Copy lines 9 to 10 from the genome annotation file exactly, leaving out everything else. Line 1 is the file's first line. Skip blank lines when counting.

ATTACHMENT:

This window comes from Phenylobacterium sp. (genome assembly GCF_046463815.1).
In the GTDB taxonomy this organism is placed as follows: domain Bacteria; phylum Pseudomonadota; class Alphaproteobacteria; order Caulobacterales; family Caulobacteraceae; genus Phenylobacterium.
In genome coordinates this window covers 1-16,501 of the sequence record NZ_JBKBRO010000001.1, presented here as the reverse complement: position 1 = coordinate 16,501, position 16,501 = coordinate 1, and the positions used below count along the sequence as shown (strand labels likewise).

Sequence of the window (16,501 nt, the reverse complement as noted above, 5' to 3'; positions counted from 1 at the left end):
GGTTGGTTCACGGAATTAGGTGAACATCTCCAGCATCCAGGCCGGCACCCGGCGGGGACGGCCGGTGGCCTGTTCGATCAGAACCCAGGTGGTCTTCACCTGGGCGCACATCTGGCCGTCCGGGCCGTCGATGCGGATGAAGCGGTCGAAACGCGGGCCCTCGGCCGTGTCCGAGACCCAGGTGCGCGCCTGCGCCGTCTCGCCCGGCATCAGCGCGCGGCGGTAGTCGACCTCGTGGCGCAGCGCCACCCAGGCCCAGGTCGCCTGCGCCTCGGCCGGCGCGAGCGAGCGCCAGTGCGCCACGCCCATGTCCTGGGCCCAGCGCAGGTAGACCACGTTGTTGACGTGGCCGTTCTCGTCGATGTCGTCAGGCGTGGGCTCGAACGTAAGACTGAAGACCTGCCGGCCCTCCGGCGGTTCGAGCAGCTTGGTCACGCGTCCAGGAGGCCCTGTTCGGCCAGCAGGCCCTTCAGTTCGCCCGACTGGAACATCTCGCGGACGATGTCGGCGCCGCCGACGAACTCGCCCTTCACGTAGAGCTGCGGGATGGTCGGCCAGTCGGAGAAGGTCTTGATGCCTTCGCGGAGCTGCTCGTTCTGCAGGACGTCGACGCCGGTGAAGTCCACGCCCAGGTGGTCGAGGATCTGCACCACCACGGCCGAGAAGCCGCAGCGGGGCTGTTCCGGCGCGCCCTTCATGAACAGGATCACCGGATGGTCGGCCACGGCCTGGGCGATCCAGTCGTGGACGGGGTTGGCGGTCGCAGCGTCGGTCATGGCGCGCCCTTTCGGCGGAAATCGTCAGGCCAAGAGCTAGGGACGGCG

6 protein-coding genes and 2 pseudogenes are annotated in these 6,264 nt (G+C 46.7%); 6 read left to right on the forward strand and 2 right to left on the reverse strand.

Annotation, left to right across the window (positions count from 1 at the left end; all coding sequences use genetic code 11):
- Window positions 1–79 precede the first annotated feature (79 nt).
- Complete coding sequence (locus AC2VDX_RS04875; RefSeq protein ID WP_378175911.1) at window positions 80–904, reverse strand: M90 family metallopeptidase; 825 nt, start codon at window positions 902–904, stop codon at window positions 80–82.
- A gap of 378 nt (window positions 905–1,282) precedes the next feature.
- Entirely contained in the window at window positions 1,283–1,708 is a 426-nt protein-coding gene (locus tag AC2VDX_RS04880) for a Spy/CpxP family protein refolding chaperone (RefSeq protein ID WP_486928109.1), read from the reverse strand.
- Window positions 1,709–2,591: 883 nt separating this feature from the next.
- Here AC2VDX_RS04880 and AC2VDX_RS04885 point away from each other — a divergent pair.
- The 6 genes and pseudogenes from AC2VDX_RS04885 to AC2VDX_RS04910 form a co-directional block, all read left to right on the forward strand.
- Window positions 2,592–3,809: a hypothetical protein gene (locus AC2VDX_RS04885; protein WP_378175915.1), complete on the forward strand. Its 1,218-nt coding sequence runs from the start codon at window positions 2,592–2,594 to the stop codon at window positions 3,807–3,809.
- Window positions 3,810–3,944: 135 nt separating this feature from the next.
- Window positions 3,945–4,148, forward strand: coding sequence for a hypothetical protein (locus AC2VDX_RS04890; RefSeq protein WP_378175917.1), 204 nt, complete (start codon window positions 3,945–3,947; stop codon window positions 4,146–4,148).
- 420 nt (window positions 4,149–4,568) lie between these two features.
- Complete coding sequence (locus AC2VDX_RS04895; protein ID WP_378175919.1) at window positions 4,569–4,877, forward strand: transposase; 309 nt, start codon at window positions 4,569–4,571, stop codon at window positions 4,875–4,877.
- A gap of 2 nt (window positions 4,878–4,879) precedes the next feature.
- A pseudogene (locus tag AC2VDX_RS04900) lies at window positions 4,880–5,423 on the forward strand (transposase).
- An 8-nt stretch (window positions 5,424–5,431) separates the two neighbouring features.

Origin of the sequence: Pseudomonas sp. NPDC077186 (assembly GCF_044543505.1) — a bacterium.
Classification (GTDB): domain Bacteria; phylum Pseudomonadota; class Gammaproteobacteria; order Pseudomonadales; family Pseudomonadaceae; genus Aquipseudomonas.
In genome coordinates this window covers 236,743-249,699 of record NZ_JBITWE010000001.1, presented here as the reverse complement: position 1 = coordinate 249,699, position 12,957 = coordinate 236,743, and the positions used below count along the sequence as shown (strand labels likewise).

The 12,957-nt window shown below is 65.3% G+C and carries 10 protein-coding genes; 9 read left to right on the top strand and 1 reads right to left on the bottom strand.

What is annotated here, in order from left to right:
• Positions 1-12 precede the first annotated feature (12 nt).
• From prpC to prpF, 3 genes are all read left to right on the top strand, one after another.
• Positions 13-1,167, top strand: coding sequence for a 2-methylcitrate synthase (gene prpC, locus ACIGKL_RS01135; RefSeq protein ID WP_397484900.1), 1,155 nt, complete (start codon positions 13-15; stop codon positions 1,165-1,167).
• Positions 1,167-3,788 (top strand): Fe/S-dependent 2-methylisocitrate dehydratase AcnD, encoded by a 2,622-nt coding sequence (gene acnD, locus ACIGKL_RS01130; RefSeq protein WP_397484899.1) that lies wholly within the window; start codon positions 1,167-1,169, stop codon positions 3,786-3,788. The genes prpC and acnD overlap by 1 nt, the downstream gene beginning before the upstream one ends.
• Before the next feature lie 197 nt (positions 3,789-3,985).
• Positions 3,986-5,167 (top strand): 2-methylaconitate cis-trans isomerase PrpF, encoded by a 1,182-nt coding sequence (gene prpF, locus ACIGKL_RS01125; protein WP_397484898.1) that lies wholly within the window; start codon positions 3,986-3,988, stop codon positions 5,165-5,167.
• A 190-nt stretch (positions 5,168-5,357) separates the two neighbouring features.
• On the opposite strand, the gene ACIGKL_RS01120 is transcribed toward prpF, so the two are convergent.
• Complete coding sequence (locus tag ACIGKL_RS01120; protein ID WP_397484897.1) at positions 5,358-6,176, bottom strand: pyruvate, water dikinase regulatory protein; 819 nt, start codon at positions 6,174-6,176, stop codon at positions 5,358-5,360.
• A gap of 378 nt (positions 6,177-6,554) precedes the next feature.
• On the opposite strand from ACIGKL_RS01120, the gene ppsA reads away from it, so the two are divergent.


- Complete coding sequence (locus AC2VDX_RS04875; RefSeq protein ID WP_378175911.1) at window positions 80–904, reverse strand: M90 family metallopeptidase; 825 nt, start codon at window positions 902–904, stop codon at window positions 80–82.
- A gap of 378 nt (window positions 905–1,282) precedes the next feature.